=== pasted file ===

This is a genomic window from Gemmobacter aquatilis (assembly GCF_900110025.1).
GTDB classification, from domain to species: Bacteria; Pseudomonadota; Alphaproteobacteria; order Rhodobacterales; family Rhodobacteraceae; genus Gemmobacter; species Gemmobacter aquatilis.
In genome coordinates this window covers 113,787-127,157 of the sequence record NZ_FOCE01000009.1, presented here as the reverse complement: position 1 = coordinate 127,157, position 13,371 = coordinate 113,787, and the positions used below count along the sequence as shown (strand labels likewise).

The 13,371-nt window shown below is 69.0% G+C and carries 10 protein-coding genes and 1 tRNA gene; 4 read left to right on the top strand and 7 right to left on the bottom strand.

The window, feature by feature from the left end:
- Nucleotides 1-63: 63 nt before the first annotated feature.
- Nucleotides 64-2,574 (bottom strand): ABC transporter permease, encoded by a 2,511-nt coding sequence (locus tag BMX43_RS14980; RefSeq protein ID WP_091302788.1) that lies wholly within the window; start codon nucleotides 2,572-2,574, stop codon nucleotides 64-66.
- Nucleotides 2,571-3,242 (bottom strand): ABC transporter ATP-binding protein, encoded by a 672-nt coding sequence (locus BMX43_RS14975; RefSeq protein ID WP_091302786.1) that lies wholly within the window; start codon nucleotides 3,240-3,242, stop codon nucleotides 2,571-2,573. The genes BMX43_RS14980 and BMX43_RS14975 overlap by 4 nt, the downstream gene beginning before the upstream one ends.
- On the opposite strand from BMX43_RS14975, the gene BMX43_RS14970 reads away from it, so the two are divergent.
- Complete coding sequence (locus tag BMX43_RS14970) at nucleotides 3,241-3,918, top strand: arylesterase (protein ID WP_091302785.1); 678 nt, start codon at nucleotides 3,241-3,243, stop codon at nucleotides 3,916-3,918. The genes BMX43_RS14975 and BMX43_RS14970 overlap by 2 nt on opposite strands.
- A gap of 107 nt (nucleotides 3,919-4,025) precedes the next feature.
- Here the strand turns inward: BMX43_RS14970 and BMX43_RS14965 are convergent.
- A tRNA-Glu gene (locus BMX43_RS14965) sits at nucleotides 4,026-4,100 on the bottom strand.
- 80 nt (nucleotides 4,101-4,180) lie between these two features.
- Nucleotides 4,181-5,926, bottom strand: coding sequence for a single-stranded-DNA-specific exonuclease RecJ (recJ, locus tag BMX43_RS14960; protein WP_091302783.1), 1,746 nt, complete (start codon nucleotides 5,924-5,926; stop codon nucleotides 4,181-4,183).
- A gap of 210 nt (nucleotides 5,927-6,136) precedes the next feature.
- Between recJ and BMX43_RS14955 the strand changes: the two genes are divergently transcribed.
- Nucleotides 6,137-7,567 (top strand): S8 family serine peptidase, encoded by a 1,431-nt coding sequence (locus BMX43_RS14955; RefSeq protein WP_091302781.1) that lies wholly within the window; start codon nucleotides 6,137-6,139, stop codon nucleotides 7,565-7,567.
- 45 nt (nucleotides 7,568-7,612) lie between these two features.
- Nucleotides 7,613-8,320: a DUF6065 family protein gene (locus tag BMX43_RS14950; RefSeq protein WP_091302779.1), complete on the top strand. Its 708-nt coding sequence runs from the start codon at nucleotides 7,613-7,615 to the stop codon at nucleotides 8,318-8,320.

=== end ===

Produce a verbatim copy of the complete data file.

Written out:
This is a genomic window from Gemmobacter aquatilis (assembly GCF_900110025.1).
GTDB classification, from domain to species: Bacteria; Pseudomonadota; Alphaproteobacteria; order Rhodobacterales; family Rhodobacteraceae; genus Gemmobacter; species Gemmobacter aquatilis.
In genome coordinates this window covers 113,787-127,157 of the sequence record NZ_FOCE01000009.1, presented here as the reverse complement: position 1 = coordinate 127,157, position 13,371 = coordinate 113,787, and the positions used below count along the sequence as shown (strand labels likewise).

The 13,371-nt window shown below is 69.0% G+C and carries 10 protein-coding genes and 1 tRNA gene; 4 read left to right on the top strand and 7 right to left on the bottom strand.

The window, feature by feature from the left end:
- Nucleotides 1-63: 63 nt before the first annotated feature.
- Nucleotides 64-2,574 (bottom strand): ABC transporter permease, encoded by a 2,511-nt coding sequence (locus tag BMX43_RS14980; RefSeq protein ID WP_091302788.1) that lies wholly within the window; start codon nucleotides 2,572-2,574, stop codon nucleotides 64-66.
- Nucleotides 2,571-3,242 (bottom strand): ABC transporter ATP-binding protein, encoded by a 672-nt coding sequence (locus BMX43_RS14975; RefSeq protein ID WP_091302786.1) that lies wholly within the window; start codon nucleotides 3,240-3,242, stop codon nucleotides 2,571-2,573. The genes BMX43_RS14980 and BMX43_RS14975 overlap by 4 nt, the downstream gene beginning before the upstream one ends.
- On the opposite strand from BMX43_RS14975, the gene BMX43_RS14970 reads away from it, so the two are divergent.
- Complete coding sequence (locus tag BMX43_RS14970) at nucleotides 3,241-3,918, top strand: arylesterase (protein ID WP_091302785.1); 678 nt, start codon at nucleotides 3,241-3,243, stop codon at nucleotides 3,916-3,918. The genes BMX43_RS14975 and BMX43_RS14970 overlap by 2 nt on opposite strands.
- A gap of 107 nt (nucleotides 3,919-4,025) precedes the next feature.
- Here the strand turns inward: BMX43_RS14970 and BMX43_RS14965 are convergent.
- A tRNA-Glu gene (locus BMX43_RS14965) sits at nucleotides 4,026-4,100 on the bottom strand.
- 80 nt (nucleotides 4,101-4,180) lie between these two features.
- Nucleotides 4,181-5,926, bottom strand: coding sequence for a single-stranded-DNA-specific exonuclease RecJ (recJ, locus tag BMX43_RS14960; protein WP_091302783.1), 1,746 nt, complete (start codon nucleotides 5,924-5,926; stop codon nucleotides 4,181-4,183).
- A gap of 210 nt (nucleotides 5,927-6,136) precedes the next feature.
- Between recJ and BMX43_RS14955 the strand changes: the two genes are divergently transcribed.
- Nucleotides 6,137-7,567 (top strand): S8 family serine peptidase, encoded by a 1,431-nt coding sequence (locus BMX43_RS14955; RefSeq protein WP_091302781.1) that lies wholly within the window; start codon nucleotides 6,137-6,139, stop codon nucleotides 7,565-7,567.
- 45 nt (nucleotides 7,568-7,612) lie between these two features.
- Nucleotides 7,613-8,320: a DUF6065 family protein gene (locus tag BMX43_RS14950; RefSeq protein WP_091302779.1), complete on the top strand. Its 708-nt coding sequence runs from the start codon at nucleotides 7,613-7,615 to the stop codon at nucleotides 8,318-8,320.